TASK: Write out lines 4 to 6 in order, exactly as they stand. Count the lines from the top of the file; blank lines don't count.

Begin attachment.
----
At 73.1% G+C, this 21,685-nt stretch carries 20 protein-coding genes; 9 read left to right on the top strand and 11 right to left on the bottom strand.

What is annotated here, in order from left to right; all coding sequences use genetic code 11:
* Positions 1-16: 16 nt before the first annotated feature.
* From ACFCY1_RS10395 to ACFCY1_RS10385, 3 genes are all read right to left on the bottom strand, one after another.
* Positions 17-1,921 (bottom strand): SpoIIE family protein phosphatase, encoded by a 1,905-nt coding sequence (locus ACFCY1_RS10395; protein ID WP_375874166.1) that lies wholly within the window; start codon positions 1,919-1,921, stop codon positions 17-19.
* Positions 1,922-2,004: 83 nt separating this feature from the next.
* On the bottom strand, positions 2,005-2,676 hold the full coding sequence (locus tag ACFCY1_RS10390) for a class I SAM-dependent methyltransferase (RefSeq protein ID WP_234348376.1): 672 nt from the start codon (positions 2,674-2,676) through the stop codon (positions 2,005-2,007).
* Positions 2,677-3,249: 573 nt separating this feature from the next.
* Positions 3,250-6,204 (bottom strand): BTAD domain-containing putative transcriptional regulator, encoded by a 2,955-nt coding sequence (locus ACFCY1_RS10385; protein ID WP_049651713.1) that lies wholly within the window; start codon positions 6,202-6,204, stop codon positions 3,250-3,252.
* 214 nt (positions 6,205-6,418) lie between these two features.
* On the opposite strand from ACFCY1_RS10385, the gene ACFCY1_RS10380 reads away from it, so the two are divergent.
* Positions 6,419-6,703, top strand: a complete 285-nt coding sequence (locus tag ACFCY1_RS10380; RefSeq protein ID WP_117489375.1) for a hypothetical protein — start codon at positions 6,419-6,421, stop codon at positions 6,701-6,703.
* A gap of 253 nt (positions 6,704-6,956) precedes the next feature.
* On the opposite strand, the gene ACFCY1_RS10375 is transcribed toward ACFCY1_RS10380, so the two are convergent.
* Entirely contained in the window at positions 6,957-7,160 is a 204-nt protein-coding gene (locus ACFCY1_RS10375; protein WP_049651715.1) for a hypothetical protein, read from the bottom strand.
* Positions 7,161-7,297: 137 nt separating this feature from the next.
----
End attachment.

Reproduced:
* From ACFCY1_RS10395 to ACFCY1_RS10385, 3 genes are all read right to left on the bottom strand, one after another.
* Positions 17-1,921 (bottom strand): SpoIIE family protein phosphatase, encoded by a 1,905-nt coding sequence (locus ACFCY1_RS10395; protein ID WP_375874166.1) that lies wholly within the window; start codon positions 1,919-1,921, stop codon positions 17-19.
* Positions 1,922-2,004: 83 nt separating this feature from the next.